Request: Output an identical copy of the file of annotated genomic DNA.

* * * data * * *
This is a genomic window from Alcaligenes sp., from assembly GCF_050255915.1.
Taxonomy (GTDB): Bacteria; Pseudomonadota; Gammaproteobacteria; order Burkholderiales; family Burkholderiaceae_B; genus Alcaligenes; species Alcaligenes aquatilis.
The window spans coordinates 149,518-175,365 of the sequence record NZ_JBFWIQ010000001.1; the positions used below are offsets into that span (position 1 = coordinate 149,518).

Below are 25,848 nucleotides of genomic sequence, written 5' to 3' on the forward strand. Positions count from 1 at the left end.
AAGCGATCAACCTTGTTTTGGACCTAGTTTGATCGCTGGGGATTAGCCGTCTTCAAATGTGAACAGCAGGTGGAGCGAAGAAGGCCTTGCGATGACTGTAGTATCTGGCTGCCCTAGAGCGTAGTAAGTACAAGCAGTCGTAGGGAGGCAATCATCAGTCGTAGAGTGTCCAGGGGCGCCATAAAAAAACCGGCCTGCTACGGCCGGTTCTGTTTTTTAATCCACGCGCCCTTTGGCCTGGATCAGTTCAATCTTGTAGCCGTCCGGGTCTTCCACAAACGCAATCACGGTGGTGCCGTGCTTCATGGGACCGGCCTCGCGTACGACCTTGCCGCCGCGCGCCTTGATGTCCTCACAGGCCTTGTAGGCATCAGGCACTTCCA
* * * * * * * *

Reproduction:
This is a genomic window from Alcaligenes sp., from assembly GCF_050255915.1.
Taxonomy (GTDB): Bacteria; Pseudomonadota; Gammaproteobacteria; order Burkholderiales; family Burkholderiaceae_B; genus Alcaligenes; species Alcaligenes aquatilis.
The window spans coordinates 149,518-175,365 of the sequence record NZ_JBFWIQ010000001.1; the positions used below are offsets into that span (position 1 = coordinate 149,518).

Below are 25,848 nucleotides of genomic sequence, written 5' to 3' on the forward strand. Positions count from 1 at the left end.
AAGCGATCAACCTTGTTTTGGACCTAGTTTGATCGCTGGGGATTAGCCGTCTTCAAATGTGAACAGCAGGTGGAGCGAAGAAGGCCTTGCGATGACTGTAGTATCTGGCTGCCCTAGAGCGTAGTAAGTACAAGCAGTCGTAGGGAGGCAATCATCAGTCGTAGAGTGTCCAGGGGCGCCATAAAAAAACCGGCCTGCTACGGCCGGTTCTGTTTTTTAATCCACGCGCCCTTTGGCCTGGATCAGTTCAATCTTGTAGCCGTCCGGGTCTTCCACAAACGCAATCACGGTGGTGCCGTGCTTCATGGGACCGGCCTCGCGTACGACCTTGCCGCCGCGCGCCTTGATGTCCTCACAGGCCTTGTAGGCATCAGGCACTTCCA